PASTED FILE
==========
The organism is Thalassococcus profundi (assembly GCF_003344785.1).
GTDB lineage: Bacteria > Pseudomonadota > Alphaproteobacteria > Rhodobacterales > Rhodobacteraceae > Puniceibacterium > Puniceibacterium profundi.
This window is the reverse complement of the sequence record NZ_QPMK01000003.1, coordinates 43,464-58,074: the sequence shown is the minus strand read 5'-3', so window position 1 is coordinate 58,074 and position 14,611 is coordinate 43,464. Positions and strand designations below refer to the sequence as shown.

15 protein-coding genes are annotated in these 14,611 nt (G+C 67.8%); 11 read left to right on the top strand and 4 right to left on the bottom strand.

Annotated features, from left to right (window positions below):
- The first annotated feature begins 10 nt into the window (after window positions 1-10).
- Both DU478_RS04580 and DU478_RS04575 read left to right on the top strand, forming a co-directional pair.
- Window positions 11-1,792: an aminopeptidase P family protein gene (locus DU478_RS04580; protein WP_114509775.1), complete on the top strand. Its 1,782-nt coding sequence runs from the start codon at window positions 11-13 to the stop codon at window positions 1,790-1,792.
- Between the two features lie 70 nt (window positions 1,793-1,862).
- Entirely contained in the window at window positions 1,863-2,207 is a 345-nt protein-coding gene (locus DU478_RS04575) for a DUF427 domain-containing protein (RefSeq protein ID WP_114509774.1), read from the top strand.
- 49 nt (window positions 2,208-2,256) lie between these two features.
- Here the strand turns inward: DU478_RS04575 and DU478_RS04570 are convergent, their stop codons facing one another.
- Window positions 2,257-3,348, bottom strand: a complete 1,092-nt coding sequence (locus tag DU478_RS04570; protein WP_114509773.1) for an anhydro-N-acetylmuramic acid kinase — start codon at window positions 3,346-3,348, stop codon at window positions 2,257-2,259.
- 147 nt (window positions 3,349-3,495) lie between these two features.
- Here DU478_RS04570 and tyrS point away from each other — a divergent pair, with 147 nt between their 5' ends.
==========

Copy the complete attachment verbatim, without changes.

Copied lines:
The organism is Thalassococcus profundi (assembly GCF_003344785.1).
GTDB lineage: Bacteria > Pseudomonadota > Alphaproteobacteria > Rhodobacterales > Rhodobacteraceae > Puniceibacterium > Puniceibacterium profundi.
This window is the reverse complement of the sequence record NZ_QPMK01000003.1, coordinates 43,464-58,074: the sequence shown is the minus strand read 5'-3', so window position 1 is coordinate 58,074 and position 14,611 is coordinate 43,464. Positions and strand designations below refer to the sequence as shown.

15 protein-coding genes are annotated in these 14,611 nt (G+C 67.8%); 11 read left to right on the top strand and 4 right to left on the bottom strand.

Annotated features, from left to right (window positions below):
- The first annotated feature begins 10 nt into the window (after window positions 1-10).
- Both DU478_RS04580 and DU478_RS04575 read left to right on the top strand, forming a co-directional pair.
- Window positions 11-1,792: an aminopeptidase P family protein gene (locus DU478_RS04580; protein WP_114509775.1), complete on the top strand. Its 1,782-nt coding sequence runs from the start codon at window positions 11-13 to the stop codon at window positions 1,790-1,792.
- Between the two features lie 70 nt (window positions 1,793-1,862).
- Entirely contained in the window at window positions 1,863-2,207 is a 345-nt protein-coding gene (locus DU478_RS04575) for a DUF427 domain-containing protein (RefSeq protein ID WP_114509774.1), read from the top strand.
- 49 nt (window positions 2,208-2,256) lie between these two features.
- Here the strand turns inward: DU478_RS04575 and DU478_RS04570 are convergent, their stop codons facing one another.
- Window positions 2,257-3,348, bottom strand: a complete 1,092-nt coding sequence (locus tag DU478_RS04570; protein WP_114509773.1) for an anhydro-N-acetylmuramic acid kinase — start codon at window positions 3,346-3,348, stop codon at window positions 2,257-2,259.
- 147 nt (window positions 3,349-3,495) lie between these two features.
- Here DU478_RS04570 and tyrS point away from each other — a divergent pair, with 147 nt between their 5' ends.